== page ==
It’s not easy to work in banking and financial services. Financial institutions must comply with a myriad of regulations and disclosure requirements (financial, data privacy, security, etc). They are often targeted by regulators and populists. However, on the bright side, the nature of their business puts them at an advantage for Artificial Intelligence (AI) and automation.
Data is an essential component for all AI techniques used today, especially Machine Learning (ML). Similarly, the business of financial institutions is fundamentally about data (i.e. executing and recording financial transactions). Financial data is numeric, which a nice uniform data type easier to feed into AI algorithms than unstructured data. In addition, while strong data capabilities are valuable for any business, they are vital for financial institutions. Hence, they tend to be better at it than other companies.
Therefore, it is not a surprise that financial institutions were among the first to adopt AI techniques. For example, ML algorithms have been used for years by sophisticated traders to automate high-frequency trades. Banks adopted early on phone and online chatbots to process customer requests. Credit-risk modelling, fraud detection, and compliance are other applications of AI and automation specific to the financial sector.
Successes in AI did not come without efforts and there has been disappointments. AI marketers never emphasize enough how much manual human labor is actually required to prepare training data for the AI/ML algorithms. Nor do they highlight that any AI technique requires extensive customization to work well for a specific context. AI is not an off-the-shelf product that one simply buys.
Our favorite AI application is the automation of management workflows. It is often overlooked because it requires extensive customization, as well as strong expertise in both business and technical topics. But in our experience it offers the biggest “bang for the buck” (relatively low investment for impactful results). Full automation is not necessarily the goal. Automating part of a management process can already go a long way to improve human efficiency, as well as save time and costs. The goal is to automate tedious tasks so that human workers and managers can focus their time on high-value activities. Do you have to do the same thing twice because of different IT systems, do you redo the same analyses every month, do you run around to collect KPIs? These are the types of problems we solve.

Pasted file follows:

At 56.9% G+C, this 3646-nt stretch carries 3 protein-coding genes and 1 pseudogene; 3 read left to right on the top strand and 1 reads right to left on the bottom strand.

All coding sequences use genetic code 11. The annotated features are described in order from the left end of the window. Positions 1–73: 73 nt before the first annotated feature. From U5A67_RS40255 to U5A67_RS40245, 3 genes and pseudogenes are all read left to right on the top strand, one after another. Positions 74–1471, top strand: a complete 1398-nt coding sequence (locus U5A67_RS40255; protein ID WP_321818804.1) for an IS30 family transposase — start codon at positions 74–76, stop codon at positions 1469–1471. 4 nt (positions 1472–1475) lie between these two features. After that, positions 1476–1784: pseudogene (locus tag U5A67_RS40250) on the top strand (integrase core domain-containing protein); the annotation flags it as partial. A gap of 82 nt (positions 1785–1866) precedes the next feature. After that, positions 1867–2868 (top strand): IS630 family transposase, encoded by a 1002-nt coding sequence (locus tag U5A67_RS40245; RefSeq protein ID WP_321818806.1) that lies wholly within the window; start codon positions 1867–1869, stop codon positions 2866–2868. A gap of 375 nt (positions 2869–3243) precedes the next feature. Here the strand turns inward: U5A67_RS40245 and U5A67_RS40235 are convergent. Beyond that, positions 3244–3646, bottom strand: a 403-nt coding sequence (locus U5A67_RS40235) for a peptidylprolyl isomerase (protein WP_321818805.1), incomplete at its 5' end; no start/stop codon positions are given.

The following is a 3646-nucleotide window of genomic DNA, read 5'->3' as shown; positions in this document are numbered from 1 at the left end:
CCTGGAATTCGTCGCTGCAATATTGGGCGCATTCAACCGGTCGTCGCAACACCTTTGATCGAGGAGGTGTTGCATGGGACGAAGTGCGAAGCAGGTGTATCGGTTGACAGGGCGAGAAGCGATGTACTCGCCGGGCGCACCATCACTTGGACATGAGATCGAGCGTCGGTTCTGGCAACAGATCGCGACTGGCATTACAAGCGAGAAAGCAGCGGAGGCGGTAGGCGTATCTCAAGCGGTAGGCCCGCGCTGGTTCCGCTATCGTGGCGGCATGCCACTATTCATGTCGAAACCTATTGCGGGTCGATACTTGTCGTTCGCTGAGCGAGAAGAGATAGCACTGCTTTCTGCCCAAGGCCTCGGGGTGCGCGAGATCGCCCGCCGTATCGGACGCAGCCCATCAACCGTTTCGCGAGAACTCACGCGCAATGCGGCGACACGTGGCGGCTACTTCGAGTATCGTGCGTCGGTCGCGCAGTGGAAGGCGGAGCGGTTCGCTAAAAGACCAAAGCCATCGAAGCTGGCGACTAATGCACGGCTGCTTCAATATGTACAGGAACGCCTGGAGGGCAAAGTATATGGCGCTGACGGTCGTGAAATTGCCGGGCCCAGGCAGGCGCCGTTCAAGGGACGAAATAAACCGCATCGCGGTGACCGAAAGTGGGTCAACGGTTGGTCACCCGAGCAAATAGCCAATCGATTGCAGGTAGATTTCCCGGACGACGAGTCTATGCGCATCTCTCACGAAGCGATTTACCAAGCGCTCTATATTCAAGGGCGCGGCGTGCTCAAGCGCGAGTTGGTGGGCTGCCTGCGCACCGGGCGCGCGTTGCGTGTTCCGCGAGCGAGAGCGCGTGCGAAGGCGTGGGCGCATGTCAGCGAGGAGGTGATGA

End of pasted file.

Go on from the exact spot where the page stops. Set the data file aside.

The biggest challenge is to get IT teams and business teams to work together well to identify the business and management processes most suited for automation. This is where an external perspective can help. We have found that with the proper people and expertise around the table, and the right methodology, it is possible design and implement effective automation solutions that benefit everybody.
We believe AI and automation are tools to solve problems and expand the range of human capabilities. That’s what technology is all about, and that’s why AI and automation are exciting.